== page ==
I am a freelancer with 20 years of experience in the market research industry, specialising in the automation of data presentation. That’s to say, clever ways of producing great-looking data visuals – charts, tables, graphics etc – quickly and accurately.

I mainly use VBA, Visual Basic in PowerPoint and Excel, and I am also an expert in E-tabs Enterprise and have used other bespoke automation packages. I’m a user of SPSS syntax, and or course advanced Excel and PowerPoint. I can use these skills to produce attractive visualisations of survey data, including interactive formats for online reporting (more here).

I started in market research back in 1995 at RSL which became known as RSL-Ipsos. I spent four years in advertising and media research, working mainly on large-scale international projects.

From 1999 to 2001 I spent some time working of Hilton International looking at the quality of their guest data, before entering the world of market research again with a small company in Winkfield called Research in Focus – which quickly became known as Ipsos-Focus, bringing me back into the Ipsos family!

In 2004 I transferred to Ipsos-ASI and came back to advertising tracking, this time to use my project management skills to bring more efficiencies to this rapidly-growing department. As well as assuming directorial responsibility for a new project management team, I was introduced to E-tabs and their flagship Enterprise report automation product. I learned how to use it to better understand how we should be using it as a department, and loved it. That was how I ended up going into a much more techie role, eventually transferring into the Data Delivery department at what is now Ipsos-MORI, where I stayed until becoming self-employed in 2013.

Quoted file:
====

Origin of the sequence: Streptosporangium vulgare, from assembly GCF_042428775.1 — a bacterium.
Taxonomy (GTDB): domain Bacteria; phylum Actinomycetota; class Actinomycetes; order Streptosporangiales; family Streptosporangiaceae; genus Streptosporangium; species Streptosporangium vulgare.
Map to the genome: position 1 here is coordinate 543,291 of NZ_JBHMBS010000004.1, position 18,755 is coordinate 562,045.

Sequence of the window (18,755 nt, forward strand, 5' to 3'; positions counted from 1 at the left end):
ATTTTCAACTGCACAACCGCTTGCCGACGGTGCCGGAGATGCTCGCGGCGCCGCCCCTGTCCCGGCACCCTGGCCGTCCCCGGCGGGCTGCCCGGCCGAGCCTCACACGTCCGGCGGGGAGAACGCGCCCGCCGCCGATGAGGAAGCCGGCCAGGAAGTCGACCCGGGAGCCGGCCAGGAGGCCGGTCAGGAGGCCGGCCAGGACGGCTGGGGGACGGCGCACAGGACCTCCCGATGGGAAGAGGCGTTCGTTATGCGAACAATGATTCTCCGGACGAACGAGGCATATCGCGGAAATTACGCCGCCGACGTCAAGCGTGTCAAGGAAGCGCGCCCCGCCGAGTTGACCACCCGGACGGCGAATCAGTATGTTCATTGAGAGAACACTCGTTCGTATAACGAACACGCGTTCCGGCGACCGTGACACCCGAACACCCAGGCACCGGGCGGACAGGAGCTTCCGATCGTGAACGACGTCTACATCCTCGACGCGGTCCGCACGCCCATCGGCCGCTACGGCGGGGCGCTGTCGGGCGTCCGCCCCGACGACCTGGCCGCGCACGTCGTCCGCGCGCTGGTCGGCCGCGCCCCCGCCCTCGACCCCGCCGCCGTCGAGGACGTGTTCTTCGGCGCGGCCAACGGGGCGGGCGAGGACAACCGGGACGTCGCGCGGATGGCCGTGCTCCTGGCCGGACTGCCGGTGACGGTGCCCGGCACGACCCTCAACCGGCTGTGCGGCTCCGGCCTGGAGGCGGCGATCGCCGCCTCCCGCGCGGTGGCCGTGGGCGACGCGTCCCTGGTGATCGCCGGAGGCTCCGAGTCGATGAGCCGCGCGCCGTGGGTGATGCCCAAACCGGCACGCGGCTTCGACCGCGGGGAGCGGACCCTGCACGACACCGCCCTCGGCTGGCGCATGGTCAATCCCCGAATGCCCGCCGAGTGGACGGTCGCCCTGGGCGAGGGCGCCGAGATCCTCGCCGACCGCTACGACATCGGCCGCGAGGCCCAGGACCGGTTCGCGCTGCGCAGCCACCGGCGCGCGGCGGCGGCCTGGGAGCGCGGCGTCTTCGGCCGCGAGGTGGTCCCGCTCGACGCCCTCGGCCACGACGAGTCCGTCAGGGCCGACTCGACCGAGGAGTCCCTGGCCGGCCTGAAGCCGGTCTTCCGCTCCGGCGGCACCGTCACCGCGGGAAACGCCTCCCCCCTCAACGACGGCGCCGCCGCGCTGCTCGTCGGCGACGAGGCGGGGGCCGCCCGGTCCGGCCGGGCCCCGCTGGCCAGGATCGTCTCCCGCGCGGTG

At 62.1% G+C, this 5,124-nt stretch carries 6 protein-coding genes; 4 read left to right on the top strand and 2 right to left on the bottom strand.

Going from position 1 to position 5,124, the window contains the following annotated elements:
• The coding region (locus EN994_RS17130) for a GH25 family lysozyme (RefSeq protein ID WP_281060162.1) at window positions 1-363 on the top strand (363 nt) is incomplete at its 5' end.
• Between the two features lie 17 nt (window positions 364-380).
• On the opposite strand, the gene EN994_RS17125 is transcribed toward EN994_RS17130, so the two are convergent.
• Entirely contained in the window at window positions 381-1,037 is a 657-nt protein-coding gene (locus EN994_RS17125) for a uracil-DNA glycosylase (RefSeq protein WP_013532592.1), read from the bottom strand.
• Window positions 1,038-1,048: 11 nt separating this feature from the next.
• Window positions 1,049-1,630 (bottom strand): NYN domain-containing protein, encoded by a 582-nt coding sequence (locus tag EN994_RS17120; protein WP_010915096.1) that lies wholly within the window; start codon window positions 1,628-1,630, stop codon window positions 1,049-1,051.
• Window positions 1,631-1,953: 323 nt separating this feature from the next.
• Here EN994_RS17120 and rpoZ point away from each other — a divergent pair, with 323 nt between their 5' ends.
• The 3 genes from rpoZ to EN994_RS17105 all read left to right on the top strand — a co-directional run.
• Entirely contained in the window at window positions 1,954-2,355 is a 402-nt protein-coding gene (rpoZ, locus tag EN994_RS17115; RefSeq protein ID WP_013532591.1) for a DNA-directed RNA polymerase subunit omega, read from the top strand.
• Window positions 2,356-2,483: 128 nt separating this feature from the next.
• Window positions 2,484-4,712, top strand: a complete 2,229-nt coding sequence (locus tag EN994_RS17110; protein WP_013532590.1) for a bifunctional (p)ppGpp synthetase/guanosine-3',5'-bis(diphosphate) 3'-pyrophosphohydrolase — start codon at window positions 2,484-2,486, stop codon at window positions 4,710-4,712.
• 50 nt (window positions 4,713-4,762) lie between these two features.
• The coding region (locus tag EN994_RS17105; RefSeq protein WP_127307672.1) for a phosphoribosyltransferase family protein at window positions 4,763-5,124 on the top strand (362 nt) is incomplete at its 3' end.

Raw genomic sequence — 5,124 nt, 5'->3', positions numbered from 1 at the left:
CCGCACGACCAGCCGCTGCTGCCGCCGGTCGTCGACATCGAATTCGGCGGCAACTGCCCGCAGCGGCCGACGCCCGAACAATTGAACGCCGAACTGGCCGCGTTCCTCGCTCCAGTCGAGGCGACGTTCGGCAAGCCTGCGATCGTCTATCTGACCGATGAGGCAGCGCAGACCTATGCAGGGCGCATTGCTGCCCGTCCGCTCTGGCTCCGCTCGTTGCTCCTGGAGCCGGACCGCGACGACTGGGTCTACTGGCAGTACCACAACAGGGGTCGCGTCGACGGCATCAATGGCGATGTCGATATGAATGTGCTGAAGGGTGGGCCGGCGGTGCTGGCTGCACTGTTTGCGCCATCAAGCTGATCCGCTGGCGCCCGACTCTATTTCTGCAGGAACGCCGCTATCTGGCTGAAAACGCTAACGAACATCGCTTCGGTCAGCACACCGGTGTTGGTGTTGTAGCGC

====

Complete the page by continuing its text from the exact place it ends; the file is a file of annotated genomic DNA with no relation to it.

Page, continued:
The process of transferring research results into comprehensive yet easily digestible forms for presentation and insight has always been a challenge for market researchers. There’s a need to keep the findings interesting, summarised and understandable, but there’s often also a large volume of data which needs to be packaged in attractive ways for different and geographically dispersed audiences.

It is a constant challenge balancing the need for rich data with quick access and ease of understanding. Great visual design is part of the answer, as well as flexible technology which enables researchers to tell a story in a variety of ways, separating the story from the detail but providing both. This is where I think I come in.